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Here's why DC's tap water may taste and smell different for a few weeks

Between April 5 and May 17, chlorine will be used as the disinfectant in all drinking water processed by DC Water instead of chloramine.

WASHINGTON — Beginning on Monday, DC Water said residents of the district, as well as parts of Arlington County and Fairfax County, may have started to notice a slight change in the way their tap water tastes or smells. 

Chlorine will be used as the disinfectant in all drinking water processed by DC Water instead of chloramine until May 17th. This is a routine change that happens every spring, according to DC Water, and the change in taste and/or odor do not pose any health risk. 

"This is our annual switchover which will allow DC Water to flush the systems," Washington Aqueduct General Manager Rudy Chow said. "The water meets all the standards and exceeds all the EPA standards.”

"DC Water purchases treated drinking water from the Washington Aqueduct," DC Water said in a statement on its website. "Each year, the Aqueduct switches disinfectants from chloramine back to chlorine to clean our water distribution system and improve water quality."

DC Water is required by the EPA to take more than 200 samples per month to test for chlorine concentration. Chlorine levels up to 4 milligrams per liter are considered safe in drinking water, according to the CDC and EPA. Those sample results can be found here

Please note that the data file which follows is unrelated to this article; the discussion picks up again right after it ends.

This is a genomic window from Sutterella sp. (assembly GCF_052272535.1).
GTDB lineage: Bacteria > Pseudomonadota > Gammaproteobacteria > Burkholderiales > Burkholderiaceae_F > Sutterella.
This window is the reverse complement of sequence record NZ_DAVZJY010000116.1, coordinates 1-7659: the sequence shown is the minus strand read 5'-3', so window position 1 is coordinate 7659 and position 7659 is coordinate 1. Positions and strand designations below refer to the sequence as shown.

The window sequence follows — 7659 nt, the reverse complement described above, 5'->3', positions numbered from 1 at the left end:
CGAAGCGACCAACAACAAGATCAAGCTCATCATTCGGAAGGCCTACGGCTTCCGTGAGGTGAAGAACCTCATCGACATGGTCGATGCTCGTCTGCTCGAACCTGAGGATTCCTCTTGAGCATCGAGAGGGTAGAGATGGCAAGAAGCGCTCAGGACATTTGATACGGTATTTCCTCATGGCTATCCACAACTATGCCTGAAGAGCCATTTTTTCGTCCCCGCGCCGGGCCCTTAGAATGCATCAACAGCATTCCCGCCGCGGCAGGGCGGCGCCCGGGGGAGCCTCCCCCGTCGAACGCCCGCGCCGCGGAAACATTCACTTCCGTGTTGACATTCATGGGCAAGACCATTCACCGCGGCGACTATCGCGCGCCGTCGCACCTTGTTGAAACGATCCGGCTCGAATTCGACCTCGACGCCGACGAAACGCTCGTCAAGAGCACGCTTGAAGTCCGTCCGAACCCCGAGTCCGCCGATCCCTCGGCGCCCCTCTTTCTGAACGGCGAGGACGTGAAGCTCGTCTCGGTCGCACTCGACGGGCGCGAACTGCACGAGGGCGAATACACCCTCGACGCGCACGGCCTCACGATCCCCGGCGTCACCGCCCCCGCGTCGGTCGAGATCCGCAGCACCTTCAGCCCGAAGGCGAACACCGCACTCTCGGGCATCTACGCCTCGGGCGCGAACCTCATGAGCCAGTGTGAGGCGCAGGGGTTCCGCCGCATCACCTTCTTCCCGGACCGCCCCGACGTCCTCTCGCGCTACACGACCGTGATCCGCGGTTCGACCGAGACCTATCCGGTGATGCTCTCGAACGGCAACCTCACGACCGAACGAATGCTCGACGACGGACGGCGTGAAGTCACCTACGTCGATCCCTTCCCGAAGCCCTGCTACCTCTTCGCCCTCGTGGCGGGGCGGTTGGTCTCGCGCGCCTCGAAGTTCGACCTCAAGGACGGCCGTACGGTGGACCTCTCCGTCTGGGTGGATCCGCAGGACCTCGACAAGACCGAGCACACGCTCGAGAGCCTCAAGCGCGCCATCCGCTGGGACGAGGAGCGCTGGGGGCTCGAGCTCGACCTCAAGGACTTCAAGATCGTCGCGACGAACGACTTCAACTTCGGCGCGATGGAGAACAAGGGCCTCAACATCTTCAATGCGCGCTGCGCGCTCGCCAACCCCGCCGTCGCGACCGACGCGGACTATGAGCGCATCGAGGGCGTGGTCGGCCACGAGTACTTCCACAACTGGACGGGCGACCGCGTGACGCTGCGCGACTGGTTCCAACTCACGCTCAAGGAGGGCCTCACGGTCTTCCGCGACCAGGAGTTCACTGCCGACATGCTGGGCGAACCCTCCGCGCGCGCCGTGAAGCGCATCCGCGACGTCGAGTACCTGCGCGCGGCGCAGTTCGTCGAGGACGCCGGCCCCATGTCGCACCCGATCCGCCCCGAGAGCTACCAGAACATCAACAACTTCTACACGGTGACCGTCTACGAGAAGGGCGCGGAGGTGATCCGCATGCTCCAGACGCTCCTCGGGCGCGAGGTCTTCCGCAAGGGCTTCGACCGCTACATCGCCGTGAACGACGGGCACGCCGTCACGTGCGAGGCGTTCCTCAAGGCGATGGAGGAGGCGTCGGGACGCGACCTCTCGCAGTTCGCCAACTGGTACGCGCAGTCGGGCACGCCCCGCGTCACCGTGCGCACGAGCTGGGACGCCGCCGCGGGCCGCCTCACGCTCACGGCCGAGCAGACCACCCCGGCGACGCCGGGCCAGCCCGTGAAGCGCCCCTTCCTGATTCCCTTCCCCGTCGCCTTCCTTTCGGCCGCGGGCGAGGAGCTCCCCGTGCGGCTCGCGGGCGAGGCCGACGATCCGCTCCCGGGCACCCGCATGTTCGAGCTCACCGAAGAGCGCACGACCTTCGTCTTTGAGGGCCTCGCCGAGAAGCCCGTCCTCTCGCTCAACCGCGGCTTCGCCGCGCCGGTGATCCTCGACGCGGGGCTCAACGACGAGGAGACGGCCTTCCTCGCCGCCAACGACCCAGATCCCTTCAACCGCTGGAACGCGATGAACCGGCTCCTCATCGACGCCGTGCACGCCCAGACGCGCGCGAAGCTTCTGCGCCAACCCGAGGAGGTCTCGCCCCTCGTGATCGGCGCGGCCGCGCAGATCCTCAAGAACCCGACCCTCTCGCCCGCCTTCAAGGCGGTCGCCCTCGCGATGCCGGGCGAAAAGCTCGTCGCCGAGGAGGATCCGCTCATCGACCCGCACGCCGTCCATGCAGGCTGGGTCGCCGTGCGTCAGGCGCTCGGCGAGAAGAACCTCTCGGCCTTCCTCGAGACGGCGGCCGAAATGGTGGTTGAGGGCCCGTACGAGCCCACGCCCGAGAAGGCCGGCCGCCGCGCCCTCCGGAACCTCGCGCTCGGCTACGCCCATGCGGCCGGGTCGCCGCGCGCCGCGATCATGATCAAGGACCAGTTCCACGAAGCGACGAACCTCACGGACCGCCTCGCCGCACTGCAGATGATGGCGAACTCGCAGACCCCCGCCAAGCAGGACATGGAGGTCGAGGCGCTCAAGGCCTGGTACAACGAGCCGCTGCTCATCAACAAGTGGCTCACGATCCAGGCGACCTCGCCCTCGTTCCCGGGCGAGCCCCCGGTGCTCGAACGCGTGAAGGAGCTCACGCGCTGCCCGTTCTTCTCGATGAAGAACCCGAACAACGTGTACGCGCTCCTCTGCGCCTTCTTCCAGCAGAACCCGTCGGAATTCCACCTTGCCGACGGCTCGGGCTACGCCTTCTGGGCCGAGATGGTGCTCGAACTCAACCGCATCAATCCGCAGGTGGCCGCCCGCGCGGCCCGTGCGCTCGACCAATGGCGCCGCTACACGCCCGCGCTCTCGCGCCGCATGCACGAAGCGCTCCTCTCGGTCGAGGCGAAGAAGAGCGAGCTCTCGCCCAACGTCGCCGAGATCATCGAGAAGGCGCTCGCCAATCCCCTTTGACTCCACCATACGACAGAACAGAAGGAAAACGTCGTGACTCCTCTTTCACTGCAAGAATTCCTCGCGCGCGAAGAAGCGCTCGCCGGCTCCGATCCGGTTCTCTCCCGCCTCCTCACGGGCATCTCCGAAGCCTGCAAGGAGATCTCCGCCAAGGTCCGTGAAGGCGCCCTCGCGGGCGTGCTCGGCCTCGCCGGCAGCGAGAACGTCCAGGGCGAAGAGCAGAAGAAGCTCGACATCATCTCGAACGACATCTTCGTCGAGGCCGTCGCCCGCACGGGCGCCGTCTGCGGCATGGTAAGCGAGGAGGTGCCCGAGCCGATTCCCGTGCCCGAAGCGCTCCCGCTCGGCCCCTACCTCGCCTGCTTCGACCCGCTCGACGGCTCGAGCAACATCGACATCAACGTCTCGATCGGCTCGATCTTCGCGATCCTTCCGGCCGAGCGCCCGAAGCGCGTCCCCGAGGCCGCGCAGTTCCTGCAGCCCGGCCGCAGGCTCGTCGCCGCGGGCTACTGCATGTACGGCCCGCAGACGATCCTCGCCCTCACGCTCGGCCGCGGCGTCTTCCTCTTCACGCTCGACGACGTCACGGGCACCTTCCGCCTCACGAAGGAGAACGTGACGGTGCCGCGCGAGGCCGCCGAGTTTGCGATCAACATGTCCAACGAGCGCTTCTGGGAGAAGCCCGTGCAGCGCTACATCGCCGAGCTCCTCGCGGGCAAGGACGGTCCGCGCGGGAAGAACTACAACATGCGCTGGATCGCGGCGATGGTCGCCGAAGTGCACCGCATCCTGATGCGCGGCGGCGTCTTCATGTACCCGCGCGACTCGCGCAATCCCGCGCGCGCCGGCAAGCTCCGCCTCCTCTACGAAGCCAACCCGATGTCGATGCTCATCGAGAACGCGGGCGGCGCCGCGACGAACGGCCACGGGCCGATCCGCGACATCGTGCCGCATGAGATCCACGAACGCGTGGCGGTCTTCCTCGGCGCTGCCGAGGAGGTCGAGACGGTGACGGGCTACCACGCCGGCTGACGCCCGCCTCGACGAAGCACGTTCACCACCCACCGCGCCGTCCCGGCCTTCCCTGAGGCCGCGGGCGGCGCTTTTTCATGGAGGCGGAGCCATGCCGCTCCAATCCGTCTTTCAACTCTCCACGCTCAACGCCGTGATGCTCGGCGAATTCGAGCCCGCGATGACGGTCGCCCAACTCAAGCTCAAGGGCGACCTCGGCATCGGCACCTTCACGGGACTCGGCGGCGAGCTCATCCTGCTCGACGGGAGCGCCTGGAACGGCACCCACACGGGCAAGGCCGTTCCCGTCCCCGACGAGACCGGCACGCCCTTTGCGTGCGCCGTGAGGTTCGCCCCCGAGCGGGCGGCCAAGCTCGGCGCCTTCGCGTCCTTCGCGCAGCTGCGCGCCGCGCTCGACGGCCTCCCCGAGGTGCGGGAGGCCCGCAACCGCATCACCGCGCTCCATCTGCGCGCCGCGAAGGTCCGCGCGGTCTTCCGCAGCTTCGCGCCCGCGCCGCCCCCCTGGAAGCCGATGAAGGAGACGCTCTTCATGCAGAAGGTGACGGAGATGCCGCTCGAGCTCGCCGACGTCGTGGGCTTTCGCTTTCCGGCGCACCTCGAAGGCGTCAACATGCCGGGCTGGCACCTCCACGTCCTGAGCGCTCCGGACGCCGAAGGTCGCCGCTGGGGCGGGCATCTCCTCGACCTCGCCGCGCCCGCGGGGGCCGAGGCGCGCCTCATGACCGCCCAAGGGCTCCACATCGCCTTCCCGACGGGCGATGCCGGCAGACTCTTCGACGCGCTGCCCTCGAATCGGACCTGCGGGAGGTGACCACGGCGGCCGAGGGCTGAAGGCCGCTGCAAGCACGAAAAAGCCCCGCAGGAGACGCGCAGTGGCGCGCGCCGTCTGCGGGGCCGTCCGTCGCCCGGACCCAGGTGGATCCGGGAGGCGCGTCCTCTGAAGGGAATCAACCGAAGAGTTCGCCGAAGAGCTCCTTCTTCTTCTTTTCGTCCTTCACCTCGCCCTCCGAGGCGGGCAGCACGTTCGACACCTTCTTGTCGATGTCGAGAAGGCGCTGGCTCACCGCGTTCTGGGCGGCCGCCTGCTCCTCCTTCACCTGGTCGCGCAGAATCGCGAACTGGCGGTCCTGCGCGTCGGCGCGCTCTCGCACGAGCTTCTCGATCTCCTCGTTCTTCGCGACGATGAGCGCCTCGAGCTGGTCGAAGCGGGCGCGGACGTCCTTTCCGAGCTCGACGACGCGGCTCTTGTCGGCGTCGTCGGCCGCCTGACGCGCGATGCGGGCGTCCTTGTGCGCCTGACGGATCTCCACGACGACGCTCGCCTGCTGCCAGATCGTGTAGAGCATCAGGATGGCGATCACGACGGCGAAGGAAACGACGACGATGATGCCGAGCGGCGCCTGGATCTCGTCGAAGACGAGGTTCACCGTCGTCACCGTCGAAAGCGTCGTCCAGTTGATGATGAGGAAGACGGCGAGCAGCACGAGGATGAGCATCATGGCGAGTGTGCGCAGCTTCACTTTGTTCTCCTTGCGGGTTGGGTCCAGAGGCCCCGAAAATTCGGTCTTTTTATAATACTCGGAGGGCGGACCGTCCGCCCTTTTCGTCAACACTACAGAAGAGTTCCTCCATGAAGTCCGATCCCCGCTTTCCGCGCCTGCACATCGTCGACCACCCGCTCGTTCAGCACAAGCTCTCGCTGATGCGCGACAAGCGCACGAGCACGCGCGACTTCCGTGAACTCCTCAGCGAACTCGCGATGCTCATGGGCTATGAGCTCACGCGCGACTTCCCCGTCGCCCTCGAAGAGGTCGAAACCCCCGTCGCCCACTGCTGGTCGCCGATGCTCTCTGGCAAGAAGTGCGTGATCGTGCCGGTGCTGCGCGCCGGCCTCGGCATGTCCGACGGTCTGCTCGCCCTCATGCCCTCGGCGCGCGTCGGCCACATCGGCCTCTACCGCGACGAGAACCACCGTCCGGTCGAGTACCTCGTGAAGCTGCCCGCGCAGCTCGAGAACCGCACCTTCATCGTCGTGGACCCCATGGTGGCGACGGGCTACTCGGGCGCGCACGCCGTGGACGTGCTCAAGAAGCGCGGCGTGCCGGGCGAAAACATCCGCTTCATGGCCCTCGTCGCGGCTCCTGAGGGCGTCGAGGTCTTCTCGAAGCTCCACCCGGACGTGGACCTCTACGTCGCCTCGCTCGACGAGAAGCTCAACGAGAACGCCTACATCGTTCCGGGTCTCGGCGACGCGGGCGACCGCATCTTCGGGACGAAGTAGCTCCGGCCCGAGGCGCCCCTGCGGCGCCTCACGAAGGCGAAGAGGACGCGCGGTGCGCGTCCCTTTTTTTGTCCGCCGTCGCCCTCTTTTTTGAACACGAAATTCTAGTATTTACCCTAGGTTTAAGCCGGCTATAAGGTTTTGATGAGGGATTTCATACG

"During the temporary switch, DC Water will also conduct system-wide hydrant flushing to enhance water quality," DC Water said.

Credit: DC Water
The EPA requires water systems to maintain the annual chlorine detection average at or below 4.0 mg/L.

To reduce the taste or smell of chlorine in tap water, DC Water recommends:

  • Running the cold water tap for two minutes; if you aren't using water sources for several hours, increase the run time to 5-10 minutes. 
  • Refrigerate cold tap water in an open pitcher. Within a few hours, the chlorine taste and odor will disappear.
  • Some filters may reduce the chlorine taste and smell, such as devices installed on your faucet tap or pitcher-style filters. Use a filter certified to meet NSF standards and replace the filter as recommended by the manufacturer. 

By making the change to chlorine for a few weeks, Chow said the area could maintain its high water quality.

"It keeps the pipes clean and prevents any kind of build-up," he said. "We make sure that the delivery pipe can distribute the cleanest water we can put through.”

According to the EPA, chloramine and chlorine are the two most common disinfectants used to treat drinking water and have been used by water utilities since the 1930s. 

Water that contains chloramines and meets EPA standards is safe to use for:

  • Drinking
  • Cooking
  • Bathing
  • Other household uses

"Dialysis centers, medical facilities and aquatic pet owners should take precautions during the temporary switch to chlorine," DC Water says. "Most methods for removing chloramine from tap water are effective for removing chlorine." 

RELATED: Report: Northern Virginia is a 'hot spot' for forever chemicals

RELATED: Report: Toxic tap water found in DC, Prince George's County

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